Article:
Despite the province’s commitment, recent mapping done by the Wilderness Committee indicates that old-growth logging approvals have gone up by 43 per cent this year, compared to last.

“The government is not keeping its word,” said Torrance Coste, Wilderness Committee campaign director. “We're calling on the government to defer old-growth logging and provide support for communities that currently derive benefits from old-growth … to just say that we need to change the way we're managing old-growth, but not actually change anything on the ground leads these companies to go and get it while they can.”

The Ministry of Forests, Lands, Natural Resource Operations and Rural Development responded by saying it does not feel the Wilderness Committee’s analysis accurately reflects what is happening in B.C.’s old-growth forests. 

“The fact is, 10 million hectares of old-growth is already protected and since coming into office our government has protected hundreds of thousands more,” the ministry said in a release. “We are committed to work with the committee to better understand their results and to provide a true account of our old-growth forest.”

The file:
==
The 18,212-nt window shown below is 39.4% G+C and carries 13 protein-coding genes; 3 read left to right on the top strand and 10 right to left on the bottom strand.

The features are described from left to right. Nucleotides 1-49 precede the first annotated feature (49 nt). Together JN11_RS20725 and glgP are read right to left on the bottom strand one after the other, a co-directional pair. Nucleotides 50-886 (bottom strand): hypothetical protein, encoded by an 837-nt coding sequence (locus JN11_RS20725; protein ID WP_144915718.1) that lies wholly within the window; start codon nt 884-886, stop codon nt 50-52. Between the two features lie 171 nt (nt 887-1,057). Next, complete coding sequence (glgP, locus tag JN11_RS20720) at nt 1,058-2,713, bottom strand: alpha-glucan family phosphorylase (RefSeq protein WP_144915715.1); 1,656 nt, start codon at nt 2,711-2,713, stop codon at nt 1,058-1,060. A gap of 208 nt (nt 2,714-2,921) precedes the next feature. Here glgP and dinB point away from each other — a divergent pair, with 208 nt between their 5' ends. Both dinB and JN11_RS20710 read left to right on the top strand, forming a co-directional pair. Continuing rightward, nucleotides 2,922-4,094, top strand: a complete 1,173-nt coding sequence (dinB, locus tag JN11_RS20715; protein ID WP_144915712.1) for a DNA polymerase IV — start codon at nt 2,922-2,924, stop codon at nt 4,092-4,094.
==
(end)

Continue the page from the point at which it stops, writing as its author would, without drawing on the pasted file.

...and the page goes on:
Following the altercation, all TFL 44 LP contractors and their crews received a briefing on Wednesday, May 5, covering “the critical importance of adhering to forest operation safety and already-established public protest protocols which focus on respectful non-engagement,” read the joint statement by Huumiis and TFL 44 LP.

As the incident between forestry workers and protestors continues to be investigated, tensions remain high.

“There's a lot of charged emotions on this issue,” said Coste. “But there's no place for violence or intimidation or racism.”

“The loggers broke our laws, and they broke colonial law as well,” said Kati George-Jim in a release issued by the Rainforest Flying Squad. “The fundamental laws of our coastal peoples are based in reciprocity and respect for all relatives, and consensual relationships. We honour all past, present and future generations by protecting the integrity of our shared mother earth.”